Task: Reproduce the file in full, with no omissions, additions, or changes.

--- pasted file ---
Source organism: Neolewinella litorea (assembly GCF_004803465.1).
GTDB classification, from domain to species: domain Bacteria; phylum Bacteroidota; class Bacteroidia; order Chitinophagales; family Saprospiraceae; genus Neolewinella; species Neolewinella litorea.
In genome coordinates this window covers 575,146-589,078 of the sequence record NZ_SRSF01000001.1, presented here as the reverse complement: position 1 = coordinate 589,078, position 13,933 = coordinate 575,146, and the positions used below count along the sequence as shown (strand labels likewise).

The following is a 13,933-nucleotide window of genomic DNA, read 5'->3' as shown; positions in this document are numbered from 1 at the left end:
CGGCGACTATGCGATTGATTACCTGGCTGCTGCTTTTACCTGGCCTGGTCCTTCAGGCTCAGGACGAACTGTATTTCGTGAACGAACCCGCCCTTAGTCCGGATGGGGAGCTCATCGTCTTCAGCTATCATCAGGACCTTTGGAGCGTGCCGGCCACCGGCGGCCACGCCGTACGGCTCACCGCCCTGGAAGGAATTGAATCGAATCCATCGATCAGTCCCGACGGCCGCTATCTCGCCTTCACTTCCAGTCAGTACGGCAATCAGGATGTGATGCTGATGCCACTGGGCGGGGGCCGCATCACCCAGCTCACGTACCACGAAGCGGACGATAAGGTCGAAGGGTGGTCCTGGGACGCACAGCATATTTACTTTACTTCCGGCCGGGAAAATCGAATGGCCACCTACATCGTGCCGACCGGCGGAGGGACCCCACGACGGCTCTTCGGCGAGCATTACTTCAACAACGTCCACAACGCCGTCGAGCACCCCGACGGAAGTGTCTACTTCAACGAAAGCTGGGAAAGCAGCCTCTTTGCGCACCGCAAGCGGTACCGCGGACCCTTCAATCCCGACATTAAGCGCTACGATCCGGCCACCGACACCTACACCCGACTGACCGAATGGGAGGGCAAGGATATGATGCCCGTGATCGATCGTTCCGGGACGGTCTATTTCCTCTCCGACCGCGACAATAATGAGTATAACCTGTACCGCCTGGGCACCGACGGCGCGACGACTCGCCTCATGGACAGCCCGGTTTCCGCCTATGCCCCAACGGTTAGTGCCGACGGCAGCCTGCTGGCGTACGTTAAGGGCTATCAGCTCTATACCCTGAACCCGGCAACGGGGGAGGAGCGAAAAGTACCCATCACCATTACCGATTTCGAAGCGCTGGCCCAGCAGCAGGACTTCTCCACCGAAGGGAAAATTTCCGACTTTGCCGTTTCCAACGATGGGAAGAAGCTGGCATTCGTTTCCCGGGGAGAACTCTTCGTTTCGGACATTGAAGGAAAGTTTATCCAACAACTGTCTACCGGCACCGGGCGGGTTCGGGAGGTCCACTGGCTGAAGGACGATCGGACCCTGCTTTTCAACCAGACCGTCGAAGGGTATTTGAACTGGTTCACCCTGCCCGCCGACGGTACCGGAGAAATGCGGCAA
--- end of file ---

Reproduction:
Source organism: Neolewinella litorea (assembly GCF_004803465.1).
GTDB classification, from domain to species: domain Bacteria; phylum Bacteroidota; class Bacteroidia; order Chitinophagales; family Saprospiraceae; genus Neolewinella; species Neolewinella litorea.
In genome coordinates this window covers 575,146-589,078 of the sequence record NZ_SRSF01000001.1, presented here as the reverse complement: position 1 = coordinate 589,078, position 13,933 = coordinate 575,146, and the positions used below count along the sequence as shown (strand labels likewise).

The following is a 13,933-nucleotide window of genomic DNA, read 5'->3' as shown; positions in this document are numbered from 1 at the left end:
CGGCGACTATGCGATTGATTACCTGGCTGCTGCTTTTACCTGGCCTGGTCCTTCAGGCTCAGGACGAACTGTATTTCGTGAACGAACCCGCCCTTAGTCCGGATGGGGAGCTCATCGTCTTCAGCTATCATCAGGACCTTTGGAGCGTGCCGGCCACCGGCGGCCACGCCGTACGGCTCACCGCCCTGGAAGGAATTGAATCGAATCCATCGATCAGTCCCGACGGCCGCTATCTCGCCTTCACTTCCAGTCAGTACGGCAATCAGGATGTGATGCTGATGCCACTGGGCGGGGGCCGCATCACCCAGCTCACGTACCACGAAGCGGACGATAAGGTCGAAGGGTGGTCCTGGGACGCACAGCATATTTACTTTACTTCCGGCCGGGAAAATCGAATGGCCACCTACATCGTGCCGACCGGCGGAGGGACCCCACGACGGCTCTTCGGCGAGCATTACTTCAACAACGTCCACAACGCCGTCGAGCACCCCGACGGAAGTGTCTACTTCAACGAAAGCTGGGAAAGCAGCCTCTTTGCGCACCGCAAGCGGTACCGCGGACCCTTCAATCCCGACATTAAGCGCTACGATCCGGCCACCGACACCTACACCCGACTGACCGAATGGGAGGGCAAGGATATGATGCCCGTGATCGATCGTTCCGGGACGGTCTATTTCCTCTCCGACCGCGACAATAATGAGTATAACCTGTACCGCCTGGGCACCGACGGCGCGACGACTCGCCTCATGGACAGCCCGGTTTCCGCCTATGCCCCAACGGTTAGTGCCGACGGCAGCCTGCTGGCGTACGTTAAGGGCTATCAGCTCTATACCCTGAACCCGGCAACGGGGGAGGAGCGAAAAGTACCCATCACCATTACCGATTTCGAAGCGCTGGCCCAGCAGCAGGACTTCTCCACCGAAGGGAAAATTTCCGACTTTGCCGTTTCCAACGATGGGAAGAAGCTGGCATTCGTTTCCCGGGGAGAACTCTTCGTTTCGGACATTGAAGGAAAGTTTATCCAACAACTGTCTACCGGCACCGGGCGGGTTCGGGAGGTCCACTGGCTGAAGGACGATCGGACCCTGCTTTTCAACCAGACCGTCGAAGGGTATTTGAACTGGTTCACCCTGCCCGCCGACGGTACCGGAGAAATGCGGCAA